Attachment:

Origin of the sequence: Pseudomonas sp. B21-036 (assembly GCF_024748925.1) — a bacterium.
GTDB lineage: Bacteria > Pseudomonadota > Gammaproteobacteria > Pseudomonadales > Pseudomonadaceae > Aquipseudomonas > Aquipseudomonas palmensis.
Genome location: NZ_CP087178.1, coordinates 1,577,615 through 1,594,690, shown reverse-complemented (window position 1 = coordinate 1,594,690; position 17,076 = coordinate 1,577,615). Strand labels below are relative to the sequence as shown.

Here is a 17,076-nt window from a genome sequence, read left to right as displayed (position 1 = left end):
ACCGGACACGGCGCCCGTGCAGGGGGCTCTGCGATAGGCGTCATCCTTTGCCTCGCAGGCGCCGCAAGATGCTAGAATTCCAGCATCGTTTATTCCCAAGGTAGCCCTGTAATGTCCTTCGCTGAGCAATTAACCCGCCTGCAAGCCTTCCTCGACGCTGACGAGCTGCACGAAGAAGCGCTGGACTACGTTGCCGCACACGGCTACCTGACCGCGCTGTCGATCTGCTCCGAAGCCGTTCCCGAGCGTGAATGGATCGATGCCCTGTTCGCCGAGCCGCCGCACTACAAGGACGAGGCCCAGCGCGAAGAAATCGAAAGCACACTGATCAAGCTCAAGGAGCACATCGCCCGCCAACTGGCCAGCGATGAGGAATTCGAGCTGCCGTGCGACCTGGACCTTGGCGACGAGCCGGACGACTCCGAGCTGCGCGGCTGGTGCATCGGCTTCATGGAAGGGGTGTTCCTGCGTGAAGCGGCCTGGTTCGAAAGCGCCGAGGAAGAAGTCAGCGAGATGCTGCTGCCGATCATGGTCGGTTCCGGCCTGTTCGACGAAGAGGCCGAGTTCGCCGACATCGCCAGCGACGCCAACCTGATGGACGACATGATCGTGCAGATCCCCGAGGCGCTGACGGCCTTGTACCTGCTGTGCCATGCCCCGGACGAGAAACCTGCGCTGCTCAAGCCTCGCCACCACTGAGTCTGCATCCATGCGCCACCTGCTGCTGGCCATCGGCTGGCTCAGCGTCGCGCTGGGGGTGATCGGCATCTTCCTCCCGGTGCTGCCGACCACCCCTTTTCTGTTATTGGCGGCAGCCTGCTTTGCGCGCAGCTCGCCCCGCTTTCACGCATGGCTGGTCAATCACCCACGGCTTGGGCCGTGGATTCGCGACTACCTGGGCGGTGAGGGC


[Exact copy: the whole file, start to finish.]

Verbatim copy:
Origin of the sequence: Pseudomonas sp. B21-036 (assembly GCF_024748925.1) — a bacterium.
GTDB lineage: Bacteria > Pseudomonadota > Gammaproteobacteria > Pseudomonadales > Pseudomonadaceae > Aquipseudomonas > Aquipseudomonas palmensis.
Genome location: NZ_CP087178.1, coordinates 1,577,615 through 1,594,690, shown reverse-complemented (window position 1 = coordinate 1,594,690; position 17,076 = coordinate 1,577,615). Strand labels below are relative to the sequence as shown.

Here is a 17,076-nt window from a genome sequence, read left to right as displayed (position 1 = left end):
ACCGGACACGGCGCCCGTGCAGGGGGCTCTGCGATAGGCGTCATCCTTTGCCTCGCAGGCGCCGCAAGATGCTAGAATTCCAGCATCGTTTATTCCCAAGGTAGCCCTGTAATGTCCTTCGCTGAGCAATTAACCCGCCTGCAAGCCTTCCTCGACGCTGACGAGCTGCACGAAGAAGCGCTGGACTACGTTGCCGCACACGGCTACCTGACCGCGCTGTCGATCTGCTCCGAAGCCGTTCCCGAGCGTGAATGGATCGATGCCCTGTTCGCCGAGCCGCCGCACTACAAGGACGAGGCCCAGCGCGAAGAAATCGAAAGCACACTGATCAAGCTCAAGGAGCACATCGCCCGCCAACTGGCCAGCGATGAGGAATTCGAGCTGCCGTGCGACCTGGACCTTGGCGACGAGCCGGACGACTCCGAGCTGCGCGGCTGGTGCATCGGCTTCATGGAAGGGGTGTTCCTGCGTGAAGCGGCCTGGTTCGAAAGCGCCGAGGAAGAAGTCAGCGAGATGCTGCTGCCGATCATGGTCGGTTCCGGCCTGTTCGACGAAGAGGCCGAGTTCGCCGACATCGCCAGCGACGCCAACCTGATGGACGACATGATCGTGCAGATCCCCGAGGCGCTGACGGCCTTGTACCTGCTGTGCCATGCCCCGGACGAGAAACCTGCGCTGCTCAAGCCTCGCCACCACTGAGTCTGCATCCATGCGCCACCTGCTGCTGGCCATCGGCTGGCTCAGCGTCGCGCTGGGGGTGATCGGCATCTTCCTCCCGGTGCTGCCGACCACCCCTTTTCTGTTATTGGCGGCAGCCTGCTTTGCGCGCAGCTCGCCCCGCTTTCACGCATGGCTGGTCAATCACCCACGGCTTGGGCCGTGGATTCGCGACTACCTGGGCGGTGAGGGC